In this edition of Loud Links, you’ll learn that Sam Presti is a genius (shocking, I know). Hoopsworld has written another excellent article about the Thunder, this time they are focusing on Presti. Speaking of Presti, I’ll post a few articles from the last week or so about Presti and the Thunder organization. Another interesting link discusses how GM’s are looking for a Westbrook-type surprise in this year’s draft. There is also some discussion about the NBA Draft Combine in Chicago. It sound likes the agents are ruining the team’s chances to actually get a good look at the prospects in action against each other. There is news of NBA referee Violet Palmer leaving the NBA. Big news? I doubt it, but I’m happy. The last time she was in the Ford Center she was calling way too many charging fouls against the Thunder, so good ridden (just playing, I wish her the best in her new career choice). Are there wedding bells out there? Well Nenad Krstic was recently seen at Marck Jaric and Adriana Lima's wedding in Serbia. Another member of the Thunder actually does say "I do". Who is it? Well just keep reading.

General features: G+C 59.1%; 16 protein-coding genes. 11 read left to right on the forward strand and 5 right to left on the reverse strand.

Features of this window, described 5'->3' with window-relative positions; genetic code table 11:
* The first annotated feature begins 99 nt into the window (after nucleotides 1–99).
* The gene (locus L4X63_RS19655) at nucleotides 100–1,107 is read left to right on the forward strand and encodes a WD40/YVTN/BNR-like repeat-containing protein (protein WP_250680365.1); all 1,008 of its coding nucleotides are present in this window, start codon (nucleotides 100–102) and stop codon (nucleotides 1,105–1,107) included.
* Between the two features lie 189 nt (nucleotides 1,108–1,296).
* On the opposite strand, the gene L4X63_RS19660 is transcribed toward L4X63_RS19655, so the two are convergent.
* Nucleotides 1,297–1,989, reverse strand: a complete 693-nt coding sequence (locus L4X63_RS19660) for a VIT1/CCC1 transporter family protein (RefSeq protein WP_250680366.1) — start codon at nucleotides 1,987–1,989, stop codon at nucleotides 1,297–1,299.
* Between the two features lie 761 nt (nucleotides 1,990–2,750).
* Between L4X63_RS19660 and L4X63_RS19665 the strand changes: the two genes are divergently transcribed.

Hoopsworld | Susan Bible | May 28, 2009... Presti was promoted to assistant director of scouting in 2002, then director of player personnel, and finally, assistant general manager in 2005. He became regarded as a salary cap wizard with intuitive scouting skills, plus designed the Spurs' scouting database (which relies heavily on quantitative and analytical data to determine a player's worth), and is now used by other NBA teams as well. In an October 2006 story in the San Antonio Express-News, Spurs coach Gregg Popovich called Presti the team's "resident genius," while general manager R.C. Buford said Presti's "combination of intelligence and creativity and work ethic are unique." In Presti's tenure in San Antonio, the Spurs won three of their four championship titles.
SI.com | Scott Howard-Cooper | May 28, 2009... Westbrook was at least a supreme athlete. He went No. 4 to the Thunder in what many at the time considered a big gamble, an inexperienced point guard for the position that requires instinct more than any other spot. It could have gone historically bad for Oklahoma City. Instead, Westbrook progressed, was the third-best rookie in a poll of coaches and immediately emerged as part of the foundation of a blossoming future there. General manager Sam Presti's gutsy pick turned into a great pick and Westbrook thus becomes the tease of what could be with those draft prospects who follow in attempting the same difficult transition.